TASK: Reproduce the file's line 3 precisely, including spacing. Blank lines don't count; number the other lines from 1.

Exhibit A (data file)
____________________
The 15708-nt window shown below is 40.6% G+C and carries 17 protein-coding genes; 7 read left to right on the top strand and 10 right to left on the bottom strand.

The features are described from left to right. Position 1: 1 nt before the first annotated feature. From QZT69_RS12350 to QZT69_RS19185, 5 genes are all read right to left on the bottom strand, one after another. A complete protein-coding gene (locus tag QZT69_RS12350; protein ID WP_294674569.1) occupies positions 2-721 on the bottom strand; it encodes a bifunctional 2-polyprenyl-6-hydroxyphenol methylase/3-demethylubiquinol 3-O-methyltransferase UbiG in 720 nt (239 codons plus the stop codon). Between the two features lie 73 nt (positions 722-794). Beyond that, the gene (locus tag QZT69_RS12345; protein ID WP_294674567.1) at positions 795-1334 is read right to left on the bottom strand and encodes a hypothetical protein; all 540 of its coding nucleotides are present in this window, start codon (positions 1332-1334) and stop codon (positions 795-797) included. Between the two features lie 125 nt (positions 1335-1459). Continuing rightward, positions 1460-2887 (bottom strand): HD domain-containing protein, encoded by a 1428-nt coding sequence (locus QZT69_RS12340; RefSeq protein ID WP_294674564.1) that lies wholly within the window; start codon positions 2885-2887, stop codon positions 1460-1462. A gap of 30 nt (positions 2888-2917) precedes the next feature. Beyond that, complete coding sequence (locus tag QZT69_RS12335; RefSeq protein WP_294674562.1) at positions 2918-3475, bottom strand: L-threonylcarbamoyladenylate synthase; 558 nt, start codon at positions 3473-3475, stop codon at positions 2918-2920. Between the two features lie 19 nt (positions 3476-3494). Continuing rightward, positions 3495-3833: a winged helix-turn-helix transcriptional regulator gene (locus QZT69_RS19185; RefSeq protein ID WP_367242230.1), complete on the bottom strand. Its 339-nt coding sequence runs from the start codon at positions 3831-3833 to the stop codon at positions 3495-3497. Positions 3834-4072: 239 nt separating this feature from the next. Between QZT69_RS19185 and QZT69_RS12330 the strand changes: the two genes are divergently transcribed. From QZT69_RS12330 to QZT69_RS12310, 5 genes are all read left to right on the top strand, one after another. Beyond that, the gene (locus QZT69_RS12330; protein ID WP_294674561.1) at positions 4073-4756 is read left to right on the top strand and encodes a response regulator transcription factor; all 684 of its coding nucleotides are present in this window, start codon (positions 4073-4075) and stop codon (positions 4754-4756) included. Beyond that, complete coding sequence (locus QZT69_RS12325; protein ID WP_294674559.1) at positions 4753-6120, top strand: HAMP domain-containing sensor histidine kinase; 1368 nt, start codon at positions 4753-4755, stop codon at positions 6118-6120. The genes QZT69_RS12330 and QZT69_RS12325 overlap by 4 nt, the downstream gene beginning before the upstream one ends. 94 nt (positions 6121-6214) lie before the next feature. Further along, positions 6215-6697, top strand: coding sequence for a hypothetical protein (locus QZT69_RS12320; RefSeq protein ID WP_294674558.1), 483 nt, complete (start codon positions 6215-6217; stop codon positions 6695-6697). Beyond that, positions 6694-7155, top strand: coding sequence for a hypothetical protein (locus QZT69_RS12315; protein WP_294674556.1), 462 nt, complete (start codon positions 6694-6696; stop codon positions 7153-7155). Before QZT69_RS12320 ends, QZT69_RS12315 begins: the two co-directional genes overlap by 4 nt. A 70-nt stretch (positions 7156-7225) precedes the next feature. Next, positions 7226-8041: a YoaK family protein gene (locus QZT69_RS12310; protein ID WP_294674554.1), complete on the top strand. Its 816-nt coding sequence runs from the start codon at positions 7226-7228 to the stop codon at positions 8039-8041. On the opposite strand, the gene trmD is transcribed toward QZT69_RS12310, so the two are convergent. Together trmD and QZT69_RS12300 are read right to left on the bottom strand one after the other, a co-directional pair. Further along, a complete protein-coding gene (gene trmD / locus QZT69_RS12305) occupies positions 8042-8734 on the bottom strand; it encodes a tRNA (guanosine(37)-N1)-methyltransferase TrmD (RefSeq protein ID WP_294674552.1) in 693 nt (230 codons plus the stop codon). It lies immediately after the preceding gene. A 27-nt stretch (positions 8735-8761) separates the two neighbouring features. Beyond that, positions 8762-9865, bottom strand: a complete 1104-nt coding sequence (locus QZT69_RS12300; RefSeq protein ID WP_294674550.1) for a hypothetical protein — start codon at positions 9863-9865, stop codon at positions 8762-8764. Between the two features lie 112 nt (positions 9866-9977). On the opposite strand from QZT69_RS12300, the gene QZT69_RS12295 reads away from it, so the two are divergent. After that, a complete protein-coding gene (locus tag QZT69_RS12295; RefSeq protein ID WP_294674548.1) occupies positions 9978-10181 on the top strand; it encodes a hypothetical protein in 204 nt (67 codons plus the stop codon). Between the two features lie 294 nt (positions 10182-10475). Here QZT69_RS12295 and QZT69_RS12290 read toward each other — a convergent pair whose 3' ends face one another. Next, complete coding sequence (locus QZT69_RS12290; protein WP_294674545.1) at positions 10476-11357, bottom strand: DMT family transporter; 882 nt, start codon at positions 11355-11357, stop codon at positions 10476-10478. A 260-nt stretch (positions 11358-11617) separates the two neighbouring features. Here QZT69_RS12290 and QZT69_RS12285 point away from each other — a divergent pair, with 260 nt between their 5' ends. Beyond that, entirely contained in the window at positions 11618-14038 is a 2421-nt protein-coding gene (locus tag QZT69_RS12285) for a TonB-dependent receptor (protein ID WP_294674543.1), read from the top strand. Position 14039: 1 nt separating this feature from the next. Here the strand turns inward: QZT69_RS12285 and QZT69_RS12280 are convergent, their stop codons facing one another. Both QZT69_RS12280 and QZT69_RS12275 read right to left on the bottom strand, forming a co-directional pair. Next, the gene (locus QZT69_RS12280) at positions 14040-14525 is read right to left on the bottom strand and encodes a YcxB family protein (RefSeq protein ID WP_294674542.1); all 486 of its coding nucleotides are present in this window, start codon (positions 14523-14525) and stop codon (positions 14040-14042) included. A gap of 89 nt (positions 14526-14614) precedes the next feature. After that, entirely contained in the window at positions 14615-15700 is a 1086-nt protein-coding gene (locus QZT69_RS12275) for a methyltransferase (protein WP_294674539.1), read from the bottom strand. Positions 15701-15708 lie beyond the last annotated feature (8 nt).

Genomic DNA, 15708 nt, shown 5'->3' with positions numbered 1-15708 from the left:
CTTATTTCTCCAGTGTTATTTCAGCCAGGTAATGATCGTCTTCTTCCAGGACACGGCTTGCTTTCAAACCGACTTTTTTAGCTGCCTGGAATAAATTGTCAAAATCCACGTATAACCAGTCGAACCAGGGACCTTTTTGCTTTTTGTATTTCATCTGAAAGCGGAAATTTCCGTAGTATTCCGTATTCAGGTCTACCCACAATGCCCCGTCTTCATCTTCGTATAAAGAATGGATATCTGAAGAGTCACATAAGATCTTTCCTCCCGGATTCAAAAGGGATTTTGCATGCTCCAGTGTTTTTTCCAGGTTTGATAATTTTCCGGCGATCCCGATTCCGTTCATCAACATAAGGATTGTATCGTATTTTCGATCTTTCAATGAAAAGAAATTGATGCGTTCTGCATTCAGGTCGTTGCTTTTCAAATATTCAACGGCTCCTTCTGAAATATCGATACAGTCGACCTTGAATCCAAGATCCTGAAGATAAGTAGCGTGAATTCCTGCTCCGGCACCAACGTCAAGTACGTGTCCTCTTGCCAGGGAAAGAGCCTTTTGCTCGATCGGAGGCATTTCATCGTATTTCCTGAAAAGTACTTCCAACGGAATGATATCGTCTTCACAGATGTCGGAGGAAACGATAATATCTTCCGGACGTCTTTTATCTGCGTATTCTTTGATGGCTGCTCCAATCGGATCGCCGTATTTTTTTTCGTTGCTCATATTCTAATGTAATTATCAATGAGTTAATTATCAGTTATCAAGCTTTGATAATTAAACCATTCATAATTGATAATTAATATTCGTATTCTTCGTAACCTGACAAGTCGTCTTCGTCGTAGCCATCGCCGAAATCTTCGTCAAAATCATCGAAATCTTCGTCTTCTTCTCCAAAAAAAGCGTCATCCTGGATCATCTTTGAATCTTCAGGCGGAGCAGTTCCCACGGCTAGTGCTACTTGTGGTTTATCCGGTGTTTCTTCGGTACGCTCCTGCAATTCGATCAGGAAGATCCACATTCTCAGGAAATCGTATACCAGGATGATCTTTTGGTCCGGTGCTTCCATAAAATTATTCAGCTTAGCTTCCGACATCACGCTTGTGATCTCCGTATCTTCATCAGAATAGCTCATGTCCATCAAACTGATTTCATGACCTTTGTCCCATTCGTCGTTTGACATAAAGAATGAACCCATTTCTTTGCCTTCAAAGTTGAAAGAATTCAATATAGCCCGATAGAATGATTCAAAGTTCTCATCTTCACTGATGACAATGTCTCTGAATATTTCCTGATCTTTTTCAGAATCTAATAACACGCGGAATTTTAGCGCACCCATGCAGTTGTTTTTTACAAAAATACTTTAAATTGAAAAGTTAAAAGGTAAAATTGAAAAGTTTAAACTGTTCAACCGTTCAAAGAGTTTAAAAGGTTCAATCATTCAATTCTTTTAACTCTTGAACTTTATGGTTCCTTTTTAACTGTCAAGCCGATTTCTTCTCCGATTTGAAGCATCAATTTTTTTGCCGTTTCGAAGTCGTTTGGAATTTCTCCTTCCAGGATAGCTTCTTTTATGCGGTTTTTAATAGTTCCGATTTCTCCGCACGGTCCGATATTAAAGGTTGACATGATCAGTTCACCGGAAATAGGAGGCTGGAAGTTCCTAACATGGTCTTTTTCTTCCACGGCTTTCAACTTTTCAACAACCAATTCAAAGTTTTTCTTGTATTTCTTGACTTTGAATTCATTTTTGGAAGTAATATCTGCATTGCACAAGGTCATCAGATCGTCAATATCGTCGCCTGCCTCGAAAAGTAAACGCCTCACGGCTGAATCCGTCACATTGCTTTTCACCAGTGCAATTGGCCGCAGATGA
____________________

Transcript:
Genomic DNA, 15708 nt, shown 5'->3' with positions numbered 1-15708 from the left: